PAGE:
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Lateral view of a Male Baetis (Baetidae) (Blue-Winged Olive) Mayfly Dun from Mystery Creek #43 in New York
Blue-winged Olives
Baetis

Tiny Baetis mayflies are perhaps the most commonly encountered and imitated by anglers on all American trout streams due to their great abundance, widespread distribution, and trout-friendly emergence habits.

Dorsal view of a Ephemerella mucronata (Ephemerellidae) Mayfly Nymph from the Yakima River in Washington
This is an interesting one. Following the keys in Merritt R.W., Cummins, K.W., and Berg, M.B. (2019) and Jacobus et al. (2014), it keys clearly to Ephemerella. Jacobus et al provide a key to species, but some of the characteristics are tricky to interpret without illustrations. If I didn't make any mistakes, this one keys to Ephemerella mucronata, which has not previously been reported any closer to here than Montana and Alberta. The main character seems to fit well: "Abdominal terga with prominent, paired, subparallel, spiculate ridges." Several illustrations or descriptions of this holarctic species from the US and Europe seem to match, including the body length, tarsal claws and denticles, labial palp, and gill shapes. These sources include including Richard Allen's original description of this species in North America under the now-defunct name E. moffatae in Allen RK (1977) and the figures in this description of the species in Italy.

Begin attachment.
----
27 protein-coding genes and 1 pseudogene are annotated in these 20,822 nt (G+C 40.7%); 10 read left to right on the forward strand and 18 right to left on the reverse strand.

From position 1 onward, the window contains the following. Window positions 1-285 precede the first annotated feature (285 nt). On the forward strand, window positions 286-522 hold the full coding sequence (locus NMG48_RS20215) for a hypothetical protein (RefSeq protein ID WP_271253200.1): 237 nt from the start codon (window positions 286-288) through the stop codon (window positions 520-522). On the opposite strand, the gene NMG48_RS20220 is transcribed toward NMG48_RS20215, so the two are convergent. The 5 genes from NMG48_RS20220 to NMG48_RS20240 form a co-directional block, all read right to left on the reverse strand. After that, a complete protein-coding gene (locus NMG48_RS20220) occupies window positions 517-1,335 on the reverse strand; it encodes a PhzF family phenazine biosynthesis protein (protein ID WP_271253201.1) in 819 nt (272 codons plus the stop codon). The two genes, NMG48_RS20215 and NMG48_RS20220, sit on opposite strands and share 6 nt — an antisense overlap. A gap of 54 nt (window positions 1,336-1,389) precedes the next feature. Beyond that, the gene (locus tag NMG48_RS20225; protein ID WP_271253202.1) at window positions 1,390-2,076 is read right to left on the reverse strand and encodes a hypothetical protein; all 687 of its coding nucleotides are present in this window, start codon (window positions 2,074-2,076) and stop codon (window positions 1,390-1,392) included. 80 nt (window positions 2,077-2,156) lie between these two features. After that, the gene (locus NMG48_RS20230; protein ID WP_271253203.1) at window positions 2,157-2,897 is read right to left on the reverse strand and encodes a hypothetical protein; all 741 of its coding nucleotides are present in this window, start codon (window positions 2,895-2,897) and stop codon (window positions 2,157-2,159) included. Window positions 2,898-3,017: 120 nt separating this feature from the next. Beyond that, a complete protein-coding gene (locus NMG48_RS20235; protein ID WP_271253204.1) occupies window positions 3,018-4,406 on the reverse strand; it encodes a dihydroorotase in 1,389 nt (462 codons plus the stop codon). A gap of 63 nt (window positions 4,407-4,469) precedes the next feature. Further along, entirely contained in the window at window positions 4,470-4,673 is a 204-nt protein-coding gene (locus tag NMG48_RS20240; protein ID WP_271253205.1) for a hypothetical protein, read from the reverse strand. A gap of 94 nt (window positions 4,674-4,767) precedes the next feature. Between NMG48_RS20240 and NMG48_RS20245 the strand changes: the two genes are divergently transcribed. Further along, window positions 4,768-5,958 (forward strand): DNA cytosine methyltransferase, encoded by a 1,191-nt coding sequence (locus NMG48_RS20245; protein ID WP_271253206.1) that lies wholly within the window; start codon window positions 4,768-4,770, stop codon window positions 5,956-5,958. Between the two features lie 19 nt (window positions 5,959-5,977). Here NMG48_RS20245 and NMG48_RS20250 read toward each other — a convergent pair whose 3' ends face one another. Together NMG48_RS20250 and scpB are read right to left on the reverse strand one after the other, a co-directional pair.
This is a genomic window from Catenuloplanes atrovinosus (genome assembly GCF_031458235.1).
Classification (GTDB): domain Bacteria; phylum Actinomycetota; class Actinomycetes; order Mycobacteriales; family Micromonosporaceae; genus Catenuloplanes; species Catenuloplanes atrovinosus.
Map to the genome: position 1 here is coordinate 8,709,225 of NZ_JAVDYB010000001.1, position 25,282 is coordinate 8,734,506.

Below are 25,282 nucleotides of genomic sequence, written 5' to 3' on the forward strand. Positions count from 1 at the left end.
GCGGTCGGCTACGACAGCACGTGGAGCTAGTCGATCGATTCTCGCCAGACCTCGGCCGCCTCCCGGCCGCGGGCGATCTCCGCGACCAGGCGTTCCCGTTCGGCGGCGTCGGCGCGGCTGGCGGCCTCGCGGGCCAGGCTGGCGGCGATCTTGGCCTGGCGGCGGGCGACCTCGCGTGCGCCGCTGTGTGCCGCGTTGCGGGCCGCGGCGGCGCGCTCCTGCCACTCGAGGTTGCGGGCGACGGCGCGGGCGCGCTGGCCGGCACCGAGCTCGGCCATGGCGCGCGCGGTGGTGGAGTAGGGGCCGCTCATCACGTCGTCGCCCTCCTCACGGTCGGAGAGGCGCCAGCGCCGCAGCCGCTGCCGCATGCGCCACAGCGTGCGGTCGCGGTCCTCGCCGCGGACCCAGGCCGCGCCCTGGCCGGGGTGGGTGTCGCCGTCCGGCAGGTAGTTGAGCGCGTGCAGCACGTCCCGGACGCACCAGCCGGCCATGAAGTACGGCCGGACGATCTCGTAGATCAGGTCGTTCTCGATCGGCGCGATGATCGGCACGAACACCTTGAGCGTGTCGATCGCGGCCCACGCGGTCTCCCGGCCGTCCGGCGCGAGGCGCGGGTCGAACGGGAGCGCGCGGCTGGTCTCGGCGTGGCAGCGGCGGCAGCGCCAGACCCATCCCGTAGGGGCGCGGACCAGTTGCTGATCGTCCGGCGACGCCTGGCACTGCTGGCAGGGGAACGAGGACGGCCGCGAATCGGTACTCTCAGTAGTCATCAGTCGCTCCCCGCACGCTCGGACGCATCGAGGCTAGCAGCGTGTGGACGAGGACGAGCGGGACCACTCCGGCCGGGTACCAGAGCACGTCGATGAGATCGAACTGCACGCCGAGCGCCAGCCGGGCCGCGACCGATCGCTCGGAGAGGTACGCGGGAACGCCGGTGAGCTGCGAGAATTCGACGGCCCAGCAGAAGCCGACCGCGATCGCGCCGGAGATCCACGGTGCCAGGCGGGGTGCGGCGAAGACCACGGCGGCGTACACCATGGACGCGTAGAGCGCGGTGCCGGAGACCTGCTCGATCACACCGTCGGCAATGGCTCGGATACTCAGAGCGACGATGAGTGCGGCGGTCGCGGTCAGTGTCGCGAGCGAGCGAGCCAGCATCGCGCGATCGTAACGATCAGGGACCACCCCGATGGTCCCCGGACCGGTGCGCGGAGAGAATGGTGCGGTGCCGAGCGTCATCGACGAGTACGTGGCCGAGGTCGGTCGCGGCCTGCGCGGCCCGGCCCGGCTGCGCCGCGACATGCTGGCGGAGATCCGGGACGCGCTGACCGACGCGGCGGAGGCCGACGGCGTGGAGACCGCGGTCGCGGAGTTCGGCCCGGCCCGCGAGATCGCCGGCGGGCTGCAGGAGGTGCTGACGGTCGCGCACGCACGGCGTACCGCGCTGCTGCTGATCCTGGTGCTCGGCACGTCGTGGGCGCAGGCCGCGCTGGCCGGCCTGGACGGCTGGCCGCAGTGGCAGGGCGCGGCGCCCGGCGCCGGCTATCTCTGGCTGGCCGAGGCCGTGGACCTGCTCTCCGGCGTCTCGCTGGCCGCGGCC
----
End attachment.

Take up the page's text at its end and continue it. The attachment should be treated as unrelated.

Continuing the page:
27" brown trout, my largest ever. It was the sub-dominant fish in its pool. After this, I hooked the bigger one, but I couldn't land it.
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Bowmandjk
erie,penna

Posts: 16
Bowmandjk on Jun 14, 2007June 14th, 2007, 9:07 am EDT
i hear on the salmon river in new york that they are using a florecent fly called the ampfly i was wondering how they would work on lake erie steelheads if anyone has knowledge of this fly and how to tie it or a photo i would sure like to give it a try thanks dave kensinger dsdreamteam@verizon.net a day on the water is priceless good fishing
Shawnny3
Moderator
Pleasant Gap, PA

Posts: 1197
Shawnny3 on Jun 14, 2007June 14th, 2007, 2:29 pm EDT
OK, this is the third thread in a week about glow-in-the-dark flies. Did World War III already happen and I just missed the news? Or are all you PA boys just used to fishing off Three Mile Island?

Sorry, Bowmandjk, for the sarcasm - you don't deserve it (though Louis does for starting all this nonsense). I have heard of fluorescent flies doing well up there, although I can't say I've never fished them myself. I seem to remember a popular one that looked like a big stonefly nymph with a fluorescent green body and black hackle and wingcase, but my memory is pretty poor. I should really just shut up and let more knowledgable voices guide you...

-Shawn
Jewelry-Quality Artistic Salmon Flies, by Shawn Davis
www.davisflydesigns.com

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